The tuatara is a reptile. They live only on the islands of New Zealand. Tuatara live in burrows in the ground. Their sharp claws are used for digging. They eat mostly insects and worms. They may also eat lizards, birds, and bird eggs. There are two tuatara species. They are the common tuatara and the Gunther's tuatara. Both have been protected since 1895. Loss of habitat is one reason these unusual reptiles are endangered. Another reason is that settlers brought new kinds of animals to the area. Cats and rats like to eat the tuatara and their eggs.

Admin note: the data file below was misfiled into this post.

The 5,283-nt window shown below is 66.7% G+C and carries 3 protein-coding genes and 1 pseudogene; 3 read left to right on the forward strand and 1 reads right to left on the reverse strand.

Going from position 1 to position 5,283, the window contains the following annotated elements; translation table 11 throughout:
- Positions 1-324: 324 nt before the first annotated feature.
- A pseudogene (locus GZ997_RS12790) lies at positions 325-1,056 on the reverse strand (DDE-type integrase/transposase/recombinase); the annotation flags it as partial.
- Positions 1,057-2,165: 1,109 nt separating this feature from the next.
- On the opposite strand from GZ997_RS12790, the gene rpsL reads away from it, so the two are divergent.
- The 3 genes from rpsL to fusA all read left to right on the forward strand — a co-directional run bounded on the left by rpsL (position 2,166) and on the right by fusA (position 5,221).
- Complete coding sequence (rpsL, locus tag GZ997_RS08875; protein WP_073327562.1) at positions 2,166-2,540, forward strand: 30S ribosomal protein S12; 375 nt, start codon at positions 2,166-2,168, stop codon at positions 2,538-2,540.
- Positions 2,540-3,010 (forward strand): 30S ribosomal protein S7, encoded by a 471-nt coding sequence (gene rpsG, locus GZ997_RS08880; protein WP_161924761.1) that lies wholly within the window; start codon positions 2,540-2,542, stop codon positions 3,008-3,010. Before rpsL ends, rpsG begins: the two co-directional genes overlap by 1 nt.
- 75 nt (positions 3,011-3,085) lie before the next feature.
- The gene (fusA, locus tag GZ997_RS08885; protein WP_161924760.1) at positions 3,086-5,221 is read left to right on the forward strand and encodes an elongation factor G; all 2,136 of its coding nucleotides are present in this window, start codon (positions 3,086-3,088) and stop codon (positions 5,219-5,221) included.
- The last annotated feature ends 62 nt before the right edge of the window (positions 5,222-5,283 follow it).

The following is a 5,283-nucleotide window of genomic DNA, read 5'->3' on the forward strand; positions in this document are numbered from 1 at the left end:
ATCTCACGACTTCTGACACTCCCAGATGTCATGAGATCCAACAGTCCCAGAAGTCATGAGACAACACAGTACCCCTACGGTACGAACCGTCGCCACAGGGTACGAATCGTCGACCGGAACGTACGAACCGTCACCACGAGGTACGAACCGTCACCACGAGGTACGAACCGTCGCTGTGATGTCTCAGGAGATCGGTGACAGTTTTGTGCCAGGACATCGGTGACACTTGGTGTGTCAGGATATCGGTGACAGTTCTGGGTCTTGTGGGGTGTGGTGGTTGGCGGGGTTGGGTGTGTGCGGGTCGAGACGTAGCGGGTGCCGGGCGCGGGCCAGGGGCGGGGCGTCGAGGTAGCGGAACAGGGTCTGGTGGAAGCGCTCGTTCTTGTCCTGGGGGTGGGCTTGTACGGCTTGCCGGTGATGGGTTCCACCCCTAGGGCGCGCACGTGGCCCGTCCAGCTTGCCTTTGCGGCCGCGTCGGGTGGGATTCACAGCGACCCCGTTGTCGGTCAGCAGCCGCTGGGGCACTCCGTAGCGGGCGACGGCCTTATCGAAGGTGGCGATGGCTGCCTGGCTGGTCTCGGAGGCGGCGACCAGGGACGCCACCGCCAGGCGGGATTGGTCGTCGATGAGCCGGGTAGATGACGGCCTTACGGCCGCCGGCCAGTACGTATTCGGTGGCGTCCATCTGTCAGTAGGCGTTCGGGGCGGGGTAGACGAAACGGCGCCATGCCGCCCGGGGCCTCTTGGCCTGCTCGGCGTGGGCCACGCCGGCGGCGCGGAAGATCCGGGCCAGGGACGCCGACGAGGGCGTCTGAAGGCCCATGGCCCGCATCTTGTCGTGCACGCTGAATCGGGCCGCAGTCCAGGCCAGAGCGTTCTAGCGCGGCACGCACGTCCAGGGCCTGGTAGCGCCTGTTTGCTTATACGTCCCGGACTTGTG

The name "tuatara" comes from the Maori people. They were the first people to live in New Zealand. Words from the Maori language are often used as the plural form as well as the singular. "Tuataras" is not often used; "tuatara" is most often used when speaking about one or many of the reptiles. Tuatara have loose skin covered with scales. They are grayish brown. They have pointed crests running down their necks, backs, and tails. In Maori, the word "tuatara" means "spiny back."